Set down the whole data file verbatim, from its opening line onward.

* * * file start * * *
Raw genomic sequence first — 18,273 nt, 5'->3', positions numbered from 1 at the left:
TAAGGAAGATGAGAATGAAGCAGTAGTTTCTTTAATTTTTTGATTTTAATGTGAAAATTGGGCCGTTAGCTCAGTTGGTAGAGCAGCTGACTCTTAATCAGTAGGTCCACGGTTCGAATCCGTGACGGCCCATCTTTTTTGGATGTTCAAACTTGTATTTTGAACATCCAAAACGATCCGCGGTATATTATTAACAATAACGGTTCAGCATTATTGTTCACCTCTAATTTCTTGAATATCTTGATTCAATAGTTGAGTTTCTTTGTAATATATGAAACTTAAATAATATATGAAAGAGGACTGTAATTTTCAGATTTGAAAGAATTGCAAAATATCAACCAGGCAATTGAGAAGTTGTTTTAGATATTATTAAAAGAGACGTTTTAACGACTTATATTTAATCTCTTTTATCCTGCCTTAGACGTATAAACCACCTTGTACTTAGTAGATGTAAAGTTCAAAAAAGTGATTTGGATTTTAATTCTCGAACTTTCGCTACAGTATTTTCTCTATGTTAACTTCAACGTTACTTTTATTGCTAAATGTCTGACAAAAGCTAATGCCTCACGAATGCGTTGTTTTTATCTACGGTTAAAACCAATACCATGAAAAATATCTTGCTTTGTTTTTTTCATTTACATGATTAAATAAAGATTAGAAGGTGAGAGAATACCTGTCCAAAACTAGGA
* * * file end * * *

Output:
Raw genomic sequence first — 18,273 nt, 5'->3', positions numbered from 1 at the left:
TAAGGAAGATGAGAATGAAGCAGTAGTTTCTTTAATTTTTTGATTTTAATGTGAAAATTGGGCCGTTAGCTCAGTTGGTAGAGCAGCTGACTCTTAATCAGTAGGTCCACGGTTCGAATCCGTGACGGCCCATCTTTTTTGGATGTTCAAACTTGTATTTTGAACATCCAAAACGATCCGCGGTATATTATTAACAATAACGGTTCAGCATTATTGTTCACCTCTAATTTCTTGAATATCTTGATTCAATAGTTGAGTTTCTTTGTAATATATGAAACTTAAATAATATATGAAAGAGGACTGTAATTTTCAGATTTGAAAGAATTGCAAAATATCAACCAGGCAATTGAGAAGTTGTTTTAGATATTATTAAAAGAGACGTTTTAACGACTTATATTTAATCTCTTTTATCCTGCCTTAGACGTATAAACCACCTTGTACTTAGTAGATGTAAAGTTCAAAAAAGTGATTTGGATTTTAATTCTCGAACTTTCGCTACAGTATTTTCTCTATGTTAACTTCAACGTTACTTTTATTGCTAAATGTCTGACAAAAGCTAATGCCTCACGAATGCGTTGTTTTTATCTACGGTTAAAACCAATACCATGAAAAATATCTTGCTTTGTTTTTTTCATTTACATGATTAAATAAAGATTAGAAGGTGAGAGAATACCTGTCCAAAACTAGGA